Often cited as one of the most integral parts of the United States’ entire economic infrastructure, the modern-day Poe Lock is celebrating 50 years of providing the means for massive freighters to traverse into and out of Lake Superior.
The current Poe Lock measures 1,200 feet long, 110 feet wide and 32 feet deep. When a 1,000-foot freighter passes through the St. Marys River it has to be locked through the Poe. It serves as the newest and most frequently used member of the Soo Locks along with the MacArthur and the dormant Sabin and Davis Locks.
“The Poe is the largest lock we have on-site and the only one that can handle boats longer than 730 feet long,” said United States Army Corps of Engineers Park Ranger Michelle Briggs. “There are only a handful of American cargo vessels on the Great Lakes that are small enough to fit in the MacArthur Lock, so the steady shipment of raw materials to ports on the lower lakes depends on the Poe Lock.”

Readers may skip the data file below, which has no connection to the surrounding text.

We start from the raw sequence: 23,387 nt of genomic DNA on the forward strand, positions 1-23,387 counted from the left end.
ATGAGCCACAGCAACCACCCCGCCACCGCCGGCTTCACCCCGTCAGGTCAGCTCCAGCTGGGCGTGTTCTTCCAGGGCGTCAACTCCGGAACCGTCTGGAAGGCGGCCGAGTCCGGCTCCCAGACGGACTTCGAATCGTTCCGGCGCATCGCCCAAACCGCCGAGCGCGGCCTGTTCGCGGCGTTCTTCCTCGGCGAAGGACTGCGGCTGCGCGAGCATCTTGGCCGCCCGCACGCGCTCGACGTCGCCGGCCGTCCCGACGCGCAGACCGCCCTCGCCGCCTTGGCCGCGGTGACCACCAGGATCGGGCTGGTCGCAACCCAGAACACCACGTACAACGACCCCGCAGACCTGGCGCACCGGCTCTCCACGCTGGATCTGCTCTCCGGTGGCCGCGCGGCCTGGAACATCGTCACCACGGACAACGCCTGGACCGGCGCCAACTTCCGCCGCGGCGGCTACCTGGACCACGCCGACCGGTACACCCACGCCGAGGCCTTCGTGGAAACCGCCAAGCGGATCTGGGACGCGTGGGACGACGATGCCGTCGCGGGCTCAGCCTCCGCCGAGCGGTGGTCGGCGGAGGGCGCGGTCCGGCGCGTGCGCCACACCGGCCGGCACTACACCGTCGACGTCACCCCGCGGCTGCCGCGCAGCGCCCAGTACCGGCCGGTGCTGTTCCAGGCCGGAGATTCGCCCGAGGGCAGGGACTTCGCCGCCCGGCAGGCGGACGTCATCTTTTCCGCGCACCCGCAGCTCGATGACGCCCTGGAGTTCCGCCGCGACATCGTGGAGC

According to a recent United States Army Corps of Engineers economic vitality study, the Poe Lock handles 89 percent of the tonnage that passed through the Soo Locks and on average has 60 million tons of cargo (mostly taconite) that passes through it annually.
Originally built as the third Soo Lock in 1896 to replace the State Lock, the Poe, engineered by Orlando Poe, was once the largest lock in the word measuring 800 feet long and 100 feet wide. As ships began to exponentially grow throughout the first half of the 20th century, and with the Saint Lawrence Seaway opening allowing passage into the Great Lakes, the need for an even larger lock grew.
Planning began in 1958 to replace the first Poe Lock with a larger and deeper chamber. Once construction on the rebuild wrapped in 1968 it was officially christened with a ceremony on June 26, 1969. The then-647 feet long (now 767) Phillip R. Clarke was the first vessel to be locked through the Poe on that June day. Four years later, the first 1,000-foot-long freighters passed through it.
“Visitors are always impressed with the size of the 1,000 footers as they glide into the Poe Lock. They are even more amazed to learn how tightly they fit in that lock. The freighters are 105 feet wide and the lock is 110,” explained Briggs.
With Soo Locks Engineers Day right around the corner on Friday, upwards of 10,000 visitors will have a chance to checkout the mighty Poe Lock and see it in action.